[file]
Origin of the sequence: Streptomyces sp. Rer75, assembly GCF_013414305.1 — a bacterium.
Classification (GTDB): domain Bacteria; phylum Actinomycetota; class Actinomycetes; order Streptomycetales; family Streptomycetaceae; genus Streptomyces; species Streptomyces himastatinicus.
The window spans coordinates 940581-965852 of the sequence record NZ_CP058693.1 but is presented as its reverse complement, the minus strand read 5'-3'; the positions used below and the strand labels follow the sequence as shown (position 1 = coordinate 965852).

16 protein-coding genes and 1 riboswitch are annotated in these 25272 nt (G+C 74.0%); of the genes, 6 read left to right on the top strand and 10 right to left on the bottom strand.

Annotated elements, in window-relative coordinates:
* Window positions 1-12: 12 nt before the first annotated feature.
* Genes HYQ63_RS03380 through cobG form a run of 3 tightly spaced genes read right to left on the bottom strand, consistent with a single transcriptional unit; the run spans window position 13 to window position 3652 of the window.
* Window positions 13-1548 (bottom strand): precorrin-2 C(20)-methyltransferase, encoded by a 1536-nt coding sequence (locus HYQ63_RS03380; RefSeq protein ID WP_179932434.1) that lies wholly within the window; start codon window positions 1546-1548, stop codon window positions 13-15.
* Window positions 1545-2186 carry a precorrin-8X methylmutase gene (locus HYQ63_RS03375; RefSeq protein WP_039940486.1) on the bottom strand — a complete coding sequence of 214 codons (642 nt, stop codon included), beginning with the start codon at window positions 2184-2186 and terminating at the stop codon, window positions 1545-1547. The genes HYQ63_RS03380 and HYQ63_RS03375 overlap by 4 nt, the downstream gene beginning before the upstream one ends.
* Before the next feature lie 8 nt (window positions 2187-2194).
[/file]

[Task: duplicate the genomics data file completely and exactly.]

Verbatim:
Origin of the sequence: Streptomyces sp. Rer75, assembly GCF_013414305.1 — a bacterium.
Classification (GTDB): domain Bacteria; phylum Actinomycetota; class Actinomycetes; order Streptomycetales; family Streptomycetaceae; genus Streptomyces; species Streptomyces himastatinicus.
The window spans coordinates 940581-965852 of the sequence record NZ_CP058693.1 but is presented as its reverse complement, the minus strand read 5'-3'; the positions used below and the strand labels follow the sequence as shown (position 1 = coordinate 965852).

16 protein-coding genes and 1 riboswitch are annotated in these 25272 nt (G+C 74.0%); of the genes, 6 read left to right on the top strand and 10 right to left on the bottom strand.

Annotated elements, in window-relative coordinates:
* Window positions 1-12: 12 nt before the first annotated feature.
* Genes HYQ63_RS03380 through cobG form a run of 3 tightly spaced genes read right to left on the bottom strand, consistent with a single transcriptional unit; the run spans window position 13 to window position 3652 of the window.
* Window positions 13-1548 (bottom strand): precorrin-2 C(20)-methyltransferase, encoded by a 1536-nt coding sequence (locus HYQ63_RS03380; RefSeq protein ID WP_179932434.1) that lies wholly within the window; start codon window positions 1546-1548, stop codon window positions 13-15.
* Window positions 1545-2186 carry a precorrin-8X methylmutase gene (locus HYQ63_RS03375; RefSeq protein WP_039940486.1) on the bottom strand — a complete coding sequence of 214 codons (642 nt, stop codon included), beginning with the start codon at window positions 2184-2186 and terminating at the stop codon, window positions 1545-1547. The genes HYQ63_RS03380 and HYQ63_RS03375 overlap by 4 nt, the downstream gene beginning before the upstream one ends.
* Before the next feature lie 8 nt (window positions 2187-2194).